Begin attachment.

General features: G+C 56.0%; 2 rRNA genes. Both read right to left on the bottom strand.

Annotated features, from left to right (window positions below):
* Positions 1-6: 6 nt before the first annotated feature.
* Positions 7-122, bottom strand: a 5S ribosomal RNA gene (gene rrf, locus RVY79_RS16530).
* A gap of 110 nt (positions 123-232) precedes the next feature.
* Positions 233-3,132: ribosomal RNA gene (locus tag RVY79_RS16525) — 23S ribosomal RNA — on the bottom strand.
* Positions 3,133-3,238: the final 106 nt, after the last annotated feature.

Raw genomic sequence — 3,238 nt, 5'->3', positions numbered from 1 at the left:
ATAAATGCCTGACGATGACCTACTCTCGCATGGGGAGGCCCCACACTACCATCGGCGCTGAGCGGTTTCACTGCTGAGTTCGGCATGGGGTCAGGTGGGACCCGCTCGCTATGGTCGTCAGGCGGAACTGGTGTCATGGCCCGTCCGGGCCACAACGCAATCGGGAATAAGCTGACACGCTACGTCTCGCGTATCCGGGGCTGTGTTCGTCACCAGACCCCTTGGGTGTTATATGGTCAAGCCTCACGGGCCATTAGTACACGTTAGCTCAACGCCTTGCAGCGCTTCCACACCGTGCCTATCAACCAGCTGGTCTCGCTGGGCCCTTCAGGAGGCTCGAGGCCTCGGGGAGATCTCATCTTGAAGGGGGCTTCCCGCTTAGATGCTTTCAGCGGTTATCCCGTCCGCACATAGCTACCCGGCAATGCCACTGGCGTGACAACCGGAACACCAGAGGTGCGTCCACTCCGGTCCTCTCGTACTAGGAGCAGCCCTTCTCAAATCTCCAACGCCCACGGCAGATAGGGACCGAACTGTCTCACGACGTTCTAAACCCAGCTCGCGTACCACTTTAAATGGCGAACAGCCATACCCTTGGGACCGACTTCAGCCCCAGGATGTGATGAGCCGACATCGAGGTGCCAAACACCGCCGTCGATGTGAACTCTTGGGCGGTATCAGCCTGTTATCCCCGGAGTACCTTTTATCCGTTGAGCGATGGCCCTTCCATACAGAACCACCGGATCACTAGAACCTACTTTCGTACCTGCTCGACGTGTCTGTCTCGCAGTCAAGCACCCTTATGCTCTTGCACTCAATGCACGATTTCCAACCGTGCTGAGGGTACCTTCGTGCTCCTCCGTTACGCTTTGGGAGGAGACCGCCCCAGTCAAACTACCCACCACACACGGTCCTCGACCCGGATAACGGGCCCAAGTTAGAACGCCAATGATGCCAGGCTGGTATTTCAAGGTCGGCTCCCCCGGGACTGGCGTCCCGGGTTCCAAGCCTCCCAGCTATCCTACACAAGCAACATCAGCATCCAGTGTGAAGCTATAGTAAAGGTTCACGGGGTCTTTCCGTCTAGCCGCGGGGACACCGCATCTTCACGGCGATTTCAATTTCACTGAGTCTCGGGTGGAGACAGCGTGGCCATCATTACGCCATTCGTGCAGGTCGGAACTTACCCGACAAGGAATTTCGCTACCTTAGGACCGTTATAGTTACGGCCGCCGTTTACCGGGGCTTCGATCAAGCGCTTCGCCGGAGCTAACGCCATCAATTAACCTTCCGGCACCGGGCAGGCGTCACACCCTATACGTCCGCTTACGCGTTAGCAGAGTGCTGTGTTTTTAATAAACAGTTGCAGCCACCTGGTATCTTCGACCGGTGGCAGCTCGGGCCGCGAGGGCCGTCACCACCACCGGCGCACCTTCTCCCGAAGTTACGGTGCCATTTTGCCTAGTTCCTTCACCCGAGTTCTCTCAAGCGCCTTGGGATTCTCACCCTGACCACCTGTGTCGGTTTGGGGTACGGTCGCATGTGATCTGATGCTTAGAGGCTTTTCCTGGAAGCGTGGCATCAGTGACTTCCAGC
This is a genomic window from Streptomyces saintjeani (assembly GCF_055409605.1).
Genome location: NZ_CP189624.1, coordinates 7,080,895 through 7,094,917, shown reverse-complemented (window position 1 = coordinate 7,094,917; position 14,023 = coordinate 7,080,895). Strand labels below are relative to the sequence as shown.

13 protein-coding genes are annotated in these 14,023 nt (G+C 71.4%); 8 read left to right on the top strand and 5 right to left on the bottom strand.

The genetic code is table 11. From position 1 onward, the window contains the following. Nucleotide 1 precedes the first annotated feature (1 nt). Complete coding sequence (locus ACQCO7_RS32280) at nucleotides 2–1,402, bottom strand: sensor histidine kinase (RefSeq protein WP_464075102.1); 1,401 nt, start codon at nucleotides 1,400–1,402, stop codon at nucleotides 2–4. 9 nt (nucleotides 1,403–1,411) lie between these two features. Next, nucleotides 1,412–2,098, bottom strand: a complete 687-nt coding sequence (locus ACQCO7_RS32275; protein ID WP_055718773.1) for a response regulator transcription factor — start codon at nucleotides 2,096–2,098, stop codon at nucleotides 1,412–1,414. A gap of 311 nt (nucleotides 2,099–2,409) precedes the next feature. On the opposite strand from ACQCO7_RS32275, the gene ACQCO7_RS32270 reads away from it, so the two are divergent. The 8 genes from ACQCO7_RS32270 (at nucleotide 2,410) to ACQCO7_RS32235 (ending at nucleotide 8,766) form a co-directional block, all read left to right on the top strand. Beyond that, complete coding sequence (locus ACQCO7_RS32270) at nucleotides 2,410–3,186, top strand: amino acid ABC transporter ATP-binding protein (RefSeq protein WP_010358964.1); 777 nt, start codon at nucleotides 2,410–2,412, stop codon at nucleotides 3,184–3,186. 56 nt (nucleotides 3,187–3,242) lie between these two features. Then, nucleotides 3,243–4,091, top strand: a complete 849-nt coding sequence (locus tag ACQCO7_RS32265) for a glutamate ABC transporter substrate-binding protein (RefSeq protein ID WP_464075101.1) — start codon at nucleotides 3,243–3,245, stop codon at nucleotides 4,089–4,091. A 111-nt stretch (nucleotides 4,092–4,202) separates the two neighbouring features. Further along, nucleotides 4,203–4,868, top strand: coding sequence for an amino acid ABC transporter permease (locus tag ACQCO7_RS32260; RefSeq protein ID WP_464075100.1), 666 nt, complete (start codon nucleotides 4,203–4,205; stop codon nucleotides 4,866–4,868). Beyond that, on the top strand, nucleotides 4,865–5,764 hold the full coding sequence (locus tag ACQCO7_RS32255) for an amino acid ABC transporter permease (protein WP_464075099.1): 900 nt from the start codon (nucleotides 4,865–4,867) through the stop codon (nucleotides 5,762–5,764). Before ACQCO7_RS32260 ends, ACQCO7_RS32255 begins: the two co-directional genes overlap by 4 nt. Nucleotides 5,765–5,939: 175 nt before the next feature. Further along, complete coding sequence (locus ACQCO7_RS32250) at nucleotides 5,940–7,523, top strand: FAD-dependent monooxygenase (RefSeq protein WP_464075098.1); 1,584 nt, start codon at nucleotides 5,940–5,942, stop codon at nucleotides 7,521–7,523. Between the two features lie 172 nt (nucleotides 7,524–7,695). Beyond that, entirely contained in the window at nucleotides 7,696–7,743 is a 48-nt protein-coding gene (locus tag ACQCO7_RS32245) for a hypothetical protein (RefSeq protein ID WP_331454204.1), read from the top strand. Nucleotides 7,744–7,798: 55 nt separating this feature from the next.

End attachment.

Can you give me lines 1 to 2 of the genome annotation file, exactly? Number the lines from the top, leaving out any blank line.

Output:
General features: G+C 56.0%; 2 rRNA genes. Both read right to left on the bottom strand.

Annotated features, from left to right (window positions below):